Extreme Programming is a new methodology designed to help small development teams deliver value despite constantly changing requirements. Take a peek at what makes up this approach to software development and see if it might be right for your team.
I am a skeptic; I don’t deny it. Some even accuse me of being resistant to change. So when a new development methodology comes along with the amount of hype that Extreme Programming (XP) has generated, I'm slow to jump on the bandwagon.
XP was conceived and developed by Kent Beck, who wrote Extreme Programming Explained, the book based on his concept. The book addresses the issues faced by small development teams working in an environment of ever-changing requirements. Sound familiar?
XP is not so much a standard as it is a series of processes or methods designed to help tackle these issues. Many of the methods suggested by XP followers are intuitive and are already incorporated in some manner within common development environments.
Advocates of XP identify 12 rules (or practices) to follow during the development process:
- User stories (planning): User stories can be viewed as a watered-down version of use case. The customer defines the desired features for the new application and describes each feature's business value and priority. These are to be kept brief, with only enough detail to give an understanding of the request. The project team will employ the user stories for cost estimating and project management.
- Small releases (building blocks): With XP, you develop and deliver the application in a series of small, frequently updated versions. As each new requirement is added, complete the system and re-release.
- Metaphor (standardized naming schemes): XP systems development requires adhering to a set of standards for items such as variable names, class names, and methods. Employing this system of names should allow for the intuitive understanding of each item.
- Collective ownership: No one person owns or is responsible for individual code segments. In turn, the code is reviewed and updated by everyone on the team, allowing for a more collaborative effort.
- Coding standard: All team members write code in the same way, using the same styles and formats. This allows for rapid code sharing and reduces the learning curve for other developers.
- Simple design: The best design is the easiest one that works. A correct design for an XP system is one that runs all unit and functional tests, meets the business value, and does it only once for each function.
- Refactoring: Communication between team members is crucial. Each member should have a synchronous understanding of the application and should continually work to adjust and improve the code. This allows the system to be constantly revised without duplicating code.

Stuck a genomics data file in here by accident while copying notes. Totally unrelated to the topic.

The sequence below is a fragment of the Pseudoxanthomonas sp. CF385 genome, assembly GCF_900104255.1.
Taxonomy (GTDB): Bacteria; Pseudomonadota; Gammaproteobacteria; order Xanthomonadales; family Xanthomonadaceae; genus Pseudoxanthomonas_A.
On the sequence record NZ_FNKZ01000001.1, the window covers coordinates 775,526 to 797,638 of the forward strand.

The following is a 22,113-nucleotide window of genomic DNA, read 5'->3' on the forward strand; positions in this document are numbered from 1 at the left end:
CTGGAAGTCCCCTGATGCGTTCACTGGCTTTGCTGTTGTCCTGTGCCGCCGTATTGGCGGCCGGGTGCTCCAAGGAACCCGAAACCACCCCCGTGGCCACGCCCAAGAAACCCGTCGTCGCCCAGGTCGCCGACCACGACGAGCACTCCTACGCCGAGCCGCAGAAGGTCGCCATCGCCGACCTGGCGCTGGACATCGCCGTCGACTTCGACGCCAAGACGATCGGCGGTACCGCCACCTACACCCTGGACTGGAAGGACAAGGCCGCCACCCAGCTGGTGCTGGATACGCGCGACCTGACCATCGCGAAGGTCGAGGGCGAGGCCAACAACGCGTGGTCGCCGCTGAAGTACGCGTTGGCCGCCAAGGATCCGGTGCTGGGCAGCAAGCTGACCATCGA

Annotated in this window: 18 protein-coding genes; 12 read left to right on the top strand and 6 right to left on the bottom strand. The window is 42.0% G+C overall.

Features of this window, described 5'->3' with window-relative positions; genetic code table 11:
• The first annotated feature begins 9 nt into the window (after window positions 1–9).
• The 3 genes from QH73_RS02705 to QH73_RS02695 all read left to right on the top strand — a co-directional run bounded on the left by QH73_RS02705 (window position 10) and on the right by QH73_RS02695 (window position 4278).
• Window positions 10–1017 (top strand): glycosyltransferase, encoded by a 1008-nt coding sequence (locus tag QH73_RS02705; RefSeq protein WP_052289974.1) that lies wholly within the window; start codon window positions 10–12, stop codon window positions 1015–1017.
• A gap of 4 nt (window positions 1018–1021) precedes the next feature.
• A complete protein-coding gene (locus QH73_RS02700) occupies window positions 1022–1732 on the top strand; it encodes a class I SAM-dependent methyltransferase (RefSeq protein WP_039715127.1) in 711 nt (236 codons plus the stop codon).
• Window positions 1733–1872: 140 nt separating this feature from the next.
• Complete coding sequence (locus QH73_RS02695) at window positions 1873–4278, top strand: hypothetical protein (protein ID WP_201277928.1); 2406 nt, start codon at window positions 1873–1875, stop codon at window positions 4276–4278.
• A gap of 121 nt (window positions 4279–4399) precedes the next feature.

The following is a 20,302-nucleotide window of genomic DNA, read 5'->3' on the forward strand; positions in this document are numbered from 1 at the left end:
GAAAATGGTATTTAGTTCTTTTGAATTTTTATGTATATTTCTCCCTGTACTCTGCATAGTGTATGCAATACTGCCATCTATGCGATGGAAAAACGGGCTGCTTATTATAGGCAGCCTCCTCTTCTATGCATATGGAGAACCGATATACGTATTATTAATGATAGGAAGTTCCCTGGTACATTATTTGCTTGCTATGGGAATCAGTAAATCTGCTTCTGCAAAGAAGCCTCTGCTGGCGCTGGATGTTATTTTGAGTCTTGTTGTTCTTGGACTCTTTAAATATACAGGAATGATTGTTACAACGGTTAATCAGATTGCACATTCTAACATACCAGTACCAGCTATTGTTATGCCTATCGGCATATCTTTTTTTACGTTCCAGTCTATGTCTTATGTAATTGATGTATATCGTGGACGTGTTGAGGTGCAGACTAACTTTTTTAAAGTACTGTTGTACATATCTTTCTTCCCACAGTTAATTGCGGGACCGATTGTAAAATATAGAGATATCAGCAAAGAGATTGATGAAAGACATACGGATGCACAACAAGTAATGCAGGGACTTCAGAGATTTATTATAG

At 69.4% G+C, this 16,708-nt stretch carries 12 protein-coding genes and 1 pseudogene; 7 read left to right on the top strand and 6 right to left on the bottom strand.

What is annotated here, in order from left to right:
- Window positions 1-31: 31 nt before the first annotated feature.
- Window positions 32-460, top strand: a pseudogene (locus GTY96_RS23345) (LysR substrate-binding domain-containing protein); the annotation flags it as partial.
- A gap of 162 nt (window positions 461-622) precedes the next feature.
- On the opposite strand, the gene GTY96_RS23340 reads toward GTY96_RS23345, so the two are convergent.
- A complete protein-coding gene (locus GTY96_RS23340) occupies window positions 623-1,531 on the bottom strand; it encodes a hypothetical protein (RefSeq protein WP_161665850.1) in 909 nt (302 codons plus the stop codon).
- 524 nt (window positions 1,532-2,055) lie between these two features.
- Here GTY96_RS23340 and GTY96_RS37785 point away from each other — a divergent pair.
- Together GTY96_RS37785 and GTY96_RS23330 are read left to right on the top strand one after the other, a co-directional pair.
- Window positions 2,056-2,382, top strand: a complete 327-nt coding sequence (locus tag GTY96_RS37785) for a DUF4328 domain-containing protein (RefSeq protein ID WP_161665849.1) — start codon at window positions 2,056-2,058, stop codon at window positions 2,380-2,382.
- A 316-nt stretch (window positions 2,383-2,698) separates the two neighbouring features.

- Testing: Each building block (small release) must be thoroughly tested prior to release. Write the tests first and develop the code to meet the requirements of the test. This allows for a clean application in the long term by flushing out problems before they get lost in a large application.
- Pair programming: XP programmers work in pairs. All code is developed by two programmers who work together at a single machine. The expectation is that pair programming produces higher quality code at the same or less cost.
- Continuous integration: Software builds are completed several times a day. This keeps all developers on the same page by keeping the application up to date with the most recent coding changes.
- 40-hour workweek: For XP practices to be effective, developers must be on top of their game. Experience has shown that tired or sleep-deprived developers make more mistakes and are more subject to burnout—resulting in lower-quality code.
- On-site customer: One of the most important concepts of XP is the need to have the customer as an integral part of the development effort. The customer must be available at all times to set priorities, deliver and establish requirements, and answer questions.
XP is touted as a new paradigm in the development of code by small teams. And for better or for worse, it seems to work. As you review these 12 practices, consider how many of them you already employ. There's a good chance that you've used at least one or two. But while each of these practices can stand alone, you must implement all of them to reap the benefits that XP promises.
Do you take it to the limit?
Have you tried XP methodology? What challenges have you had implementing all of the XP practices? Send us an e-mail describing your experiences or post a comment below.